April 10 — Wise and Rich — 1 Kings 3-5. Who wouldn’t want to be wise and rich?! Solomon was, and it is important to note how he got there. When God offered to give him one wish, Solomon chose wisdom to govern his people. God was pleased with Solomon’s choice and said, “because … you have not asked for yourself” (3:11), he was granted not only the wisdom he requested but also the riches he had not asked for. Although Jesus promised us that, “If you abide in me, and my words abide in you, ask whatever you wish, and it will be done for you” (Jn. 15:7), it is good to remember that He seems to place a higher priority on unselfish prayers. We naturally think to ask for ourselves but it takes wisdom to ask for others.
April 11 — Architecture — 1 Kings 6-7. If any architects read our passage for today, they were probably very interested and stimulated. For the rest of us, however, we might review Stephen Altrogge’s reasons for continuing to read when it doesn’t seem to move us spiritually. We should keep reading because 1) It reminds us of our dependence on God, 2) We are anticipating the promised rewards for those who seek Him, 3) We are planting trees that will bear fruit later, 4) God is speaking to us whether we realize it or not. Today we will add the fifth and final reason: God’s Word protects us. Jesus used God’s Word against Satan when He was attacked spiritually. It was protective. Our exposure to it also protects us against temptations, false teachings, worldly thinking, lack of purpose, harboring sin, and many other threats. When it seems boring, just keep reading! It is good for us and it is changing us.
April 12 — Dedication — 1 Kings 8-9. Similar to what happened at the completion of the wilderness tabernacle (Ex. 40:34), the glory of the Lord filled the new temple in the form of a dark cloud (8:11). Solomon said that God dwells “in thick darkness” (8:12), yet “God is light, and in him is no darkness at all” (1Jn. 1:5) and in heaven, “the Lord God will be their light” (Rev. 22:5). It seems that although darkness can represent the domain of Satan (Acts 26:18), God used it in the OT to shield people from His glory. Then in the NT, God lets “the light of the gospel … shine out of darkness … to give us the light of the knowledge of the glory of God in the face of Jesus” (2 Cor. 4:4-6). What a privilege it is to live on this side of the cross! Nothing dramatic happened at the end of Solomon’s long, powerful prayer of dedication for the temple; instead, God quietly appeared to him privately after he had built his own house 13 years later (9:1), telling him that He had consecrated the temple “by putting my name there forever” (9:3). Sometimes God demonstrates His presence and work in dramatic ways, and sometimes in quiet, personal ways.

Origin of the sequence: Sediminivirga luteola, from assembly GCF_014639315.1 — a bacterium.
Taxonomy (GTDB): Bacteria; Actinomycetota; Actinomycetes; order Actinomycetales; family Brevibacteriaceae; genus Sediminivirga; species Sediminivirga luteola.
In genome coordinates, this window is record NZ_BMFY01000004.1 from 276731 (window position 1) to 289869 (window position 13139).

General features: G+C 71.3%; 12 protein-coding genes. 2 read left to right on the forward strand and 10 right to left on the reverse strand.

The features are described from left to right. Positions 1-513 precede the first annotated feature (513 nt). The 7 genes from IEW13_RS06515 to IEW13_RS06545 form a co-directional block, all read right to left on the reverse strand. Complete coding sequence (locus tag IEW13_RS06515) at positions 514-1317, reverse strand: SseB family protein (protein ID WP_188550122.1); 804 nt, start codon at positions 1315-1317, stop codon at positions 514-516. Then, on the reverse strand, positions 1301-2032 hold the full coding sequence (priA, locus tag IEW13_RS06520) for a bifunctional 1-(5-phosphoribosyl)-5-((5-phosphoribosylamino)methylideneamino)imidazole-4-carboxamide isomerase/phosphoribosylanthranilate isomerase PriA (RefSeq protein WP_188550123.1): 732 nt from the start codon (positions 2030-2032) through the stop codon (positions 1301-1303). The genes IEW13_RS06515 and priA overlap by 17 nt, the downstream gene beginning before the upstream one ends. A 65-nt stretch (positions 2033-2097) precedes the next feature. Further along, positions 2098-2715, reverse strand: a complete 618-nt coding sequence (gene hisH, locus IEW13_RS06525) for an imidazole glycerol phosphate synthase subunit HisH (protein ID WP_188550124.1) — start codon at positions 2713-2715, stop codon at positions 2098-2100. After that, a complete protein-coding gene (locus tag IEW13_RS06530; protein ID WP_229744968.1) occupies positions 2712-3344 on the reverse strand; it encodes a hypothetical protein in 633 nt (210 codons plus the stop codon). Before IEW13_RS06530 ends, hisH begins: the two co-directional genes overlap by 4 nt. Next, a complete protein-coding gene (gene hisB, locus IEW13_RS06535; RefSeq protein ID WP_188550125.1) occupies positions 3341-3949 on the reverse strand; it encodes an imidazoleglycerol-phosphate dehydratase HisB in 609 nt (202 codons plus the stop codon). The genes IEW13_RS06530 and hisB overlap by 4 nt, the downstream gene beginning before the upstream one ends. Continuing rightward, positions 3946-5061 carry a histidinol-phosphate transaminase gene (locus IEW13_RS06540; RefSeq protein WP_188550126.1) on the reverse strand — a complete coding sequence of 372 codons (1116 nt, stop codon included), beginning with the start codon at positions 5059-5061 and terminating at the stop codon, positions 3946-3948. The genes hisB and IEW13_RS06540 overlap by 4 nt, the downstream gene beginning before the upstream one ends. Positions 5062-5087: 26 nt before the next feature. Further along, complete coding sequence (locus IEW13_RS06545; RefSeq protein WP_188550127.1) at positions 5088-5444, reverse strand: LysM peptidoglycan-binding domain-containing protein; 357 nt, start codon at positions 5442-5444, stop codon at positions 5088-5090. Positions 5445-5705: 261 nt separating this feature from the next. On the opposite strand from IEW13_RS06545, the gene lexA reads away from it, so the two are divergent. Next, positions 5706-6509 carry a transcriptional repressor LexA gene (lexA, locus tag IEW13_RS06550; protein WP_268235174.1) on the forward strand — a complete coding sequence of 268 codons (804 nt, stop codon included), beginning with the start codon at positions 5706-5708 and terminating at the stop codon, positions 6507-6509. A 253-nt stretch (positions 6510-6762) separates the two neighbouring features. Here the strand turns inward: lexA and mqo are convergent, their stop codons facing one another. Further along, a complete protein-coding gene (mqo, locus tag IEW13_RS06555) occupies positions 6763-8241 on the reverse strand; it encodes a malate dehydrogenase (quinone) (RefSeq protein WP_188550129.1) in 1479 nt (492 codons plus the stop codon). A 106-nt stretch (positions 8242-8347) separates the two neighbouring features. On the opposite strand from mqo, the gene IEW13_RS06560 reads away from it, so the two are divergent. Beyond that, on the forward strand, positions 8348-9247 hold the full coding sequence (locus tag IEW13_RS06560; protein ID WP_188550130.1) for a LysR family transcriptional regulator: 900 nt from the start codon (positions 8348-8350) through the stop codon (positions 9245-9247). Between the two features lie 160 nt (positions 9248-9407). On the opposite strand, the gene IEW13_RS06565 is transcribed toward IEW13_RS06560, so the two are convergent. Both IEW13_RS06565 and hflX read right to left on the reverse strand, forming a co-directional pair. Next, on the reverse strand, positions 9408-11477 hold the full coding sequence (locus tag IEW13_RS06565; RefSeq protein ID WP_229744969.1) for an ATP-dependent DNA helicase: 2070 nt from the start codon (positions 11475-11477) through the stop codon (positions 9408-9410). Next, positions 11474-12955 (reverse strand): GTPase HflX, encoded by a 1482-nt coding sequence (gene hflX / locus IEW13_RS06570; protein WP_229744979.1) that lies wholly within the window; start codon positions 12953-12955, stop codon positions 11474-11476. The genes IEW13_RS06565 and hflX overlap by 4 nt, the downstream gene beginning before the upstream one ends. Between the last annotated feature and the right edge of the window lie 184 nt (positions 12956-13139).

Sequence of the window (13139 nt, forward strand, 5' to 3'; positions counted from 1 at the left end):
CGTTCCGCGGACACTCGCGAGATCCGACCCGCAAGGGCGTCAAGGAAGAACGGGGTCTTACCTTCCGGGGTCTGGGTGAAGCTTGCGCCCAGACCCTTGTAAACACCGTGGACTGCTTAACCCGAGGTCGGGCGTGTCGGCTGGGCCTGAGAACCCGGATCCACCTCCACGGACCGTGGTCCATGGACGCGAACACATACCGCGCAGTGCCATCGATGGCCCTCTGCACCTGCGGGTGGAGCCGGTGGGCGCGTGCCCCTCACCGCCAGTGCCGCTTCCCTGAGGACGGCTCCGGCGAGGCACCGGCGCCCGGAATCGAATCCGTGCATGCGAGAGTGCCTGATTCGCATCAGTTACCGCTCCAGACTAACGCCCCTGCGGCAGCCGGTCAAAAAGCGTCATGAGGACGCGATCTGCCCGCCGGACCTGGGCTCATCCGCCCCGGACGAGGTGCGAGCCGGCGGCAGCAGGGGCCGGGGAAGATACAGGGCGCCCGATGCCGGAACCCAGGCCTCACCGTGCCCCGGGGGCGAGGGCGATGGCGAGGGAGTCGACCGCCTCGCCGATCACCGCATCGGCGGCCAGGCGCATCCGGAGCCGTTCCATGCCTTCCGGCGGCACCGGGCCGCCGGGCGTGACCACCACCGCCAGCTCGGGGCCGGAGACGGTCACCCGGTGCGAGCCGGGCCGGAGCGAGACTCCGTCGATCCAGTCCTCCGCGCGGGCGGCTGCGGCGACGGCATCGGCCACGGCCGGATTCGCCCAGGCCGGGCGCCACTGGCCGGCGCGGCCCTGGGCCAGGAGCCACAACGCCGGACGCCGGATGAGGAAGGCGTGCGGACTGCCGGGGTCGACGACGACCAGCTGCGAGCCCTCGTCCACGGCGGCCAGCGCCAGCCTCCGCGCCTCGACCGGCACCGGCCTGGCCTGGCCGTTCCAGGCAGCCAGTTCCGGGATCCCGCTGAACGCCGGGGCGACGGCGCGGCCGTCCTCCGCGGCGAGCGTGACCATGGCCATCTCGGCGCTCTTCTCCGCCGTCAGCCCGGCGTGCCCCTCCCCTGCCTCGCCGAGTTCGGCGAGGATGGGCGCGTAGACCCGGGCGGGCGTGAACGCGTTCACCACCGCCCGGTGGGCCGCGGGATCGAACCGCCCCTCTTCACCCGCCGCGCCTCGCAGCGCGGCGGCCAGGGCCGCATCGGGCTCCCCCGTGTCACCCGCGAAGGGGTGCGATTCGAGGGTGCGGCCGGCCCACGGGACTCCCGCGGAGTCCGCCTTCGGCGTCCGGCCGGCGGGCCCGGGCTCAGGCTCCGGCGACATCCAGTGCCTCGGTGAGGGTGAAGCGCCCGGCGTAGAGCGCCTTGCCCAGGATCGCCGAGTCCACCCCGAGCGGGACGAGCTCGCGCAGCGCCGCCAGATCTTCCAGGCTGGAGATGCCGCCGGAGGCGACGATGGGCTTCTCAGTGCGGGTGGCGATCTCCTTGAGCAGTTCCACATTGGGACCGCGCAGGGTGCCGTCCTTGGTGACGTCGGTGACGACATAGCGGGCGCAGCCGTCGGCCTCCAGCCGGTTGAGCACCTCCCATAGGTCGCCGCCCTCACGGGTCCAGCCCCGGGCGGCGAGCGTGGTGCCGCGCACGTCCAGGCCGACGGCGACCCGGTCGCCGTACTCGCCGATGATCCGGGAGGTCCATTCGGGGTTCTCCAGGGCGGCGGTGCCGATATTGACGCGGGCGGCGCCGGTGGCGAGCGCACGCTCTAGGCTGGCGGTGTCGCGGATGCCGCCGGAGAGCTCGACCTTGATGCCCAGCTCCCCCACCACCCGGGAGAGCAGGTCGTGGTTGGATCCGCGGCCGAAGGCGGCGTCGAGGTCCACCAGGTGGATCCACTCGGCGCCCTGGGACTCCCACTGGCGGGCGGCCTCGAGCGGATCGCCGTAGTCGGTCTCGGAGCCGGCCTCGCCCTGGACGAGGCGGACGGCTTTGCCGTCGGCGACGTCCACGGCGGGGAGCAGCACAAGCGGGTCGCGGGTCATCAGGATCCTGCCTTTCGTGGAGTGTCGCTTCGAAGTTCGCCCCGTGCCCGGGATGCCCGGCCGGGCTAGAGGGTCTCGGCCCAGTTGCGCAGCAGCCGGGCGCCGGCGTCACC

April 13 — Disobedience — 1 Kings 10-12. In spite of the advantage of Solomon’s great wisdom, he disobeyed every command God gave in Deut. 17:16-17 regarding Israel’s future kings. He accumulated many horses from Egypt (1 Kings 10:28), many wives (11:3), and excessive silver and gold (10:14). Then, although Jeroboam was told that God was pulling part of the kingdom away from Solomon because of his drift away from obedience to God (11:33), Jeroboam doubly repeated the sin of Aaron by making two golden calves to worship (12:28). Jeroboam was promised “a sure house” if he obeyed God (11:38) but he refused to obey. Disobedience has long-lasting consequences. Why go there?! By the way, although it is tempting to think that Rehoboam and Jeroboam were brothers or even twins, they were not related.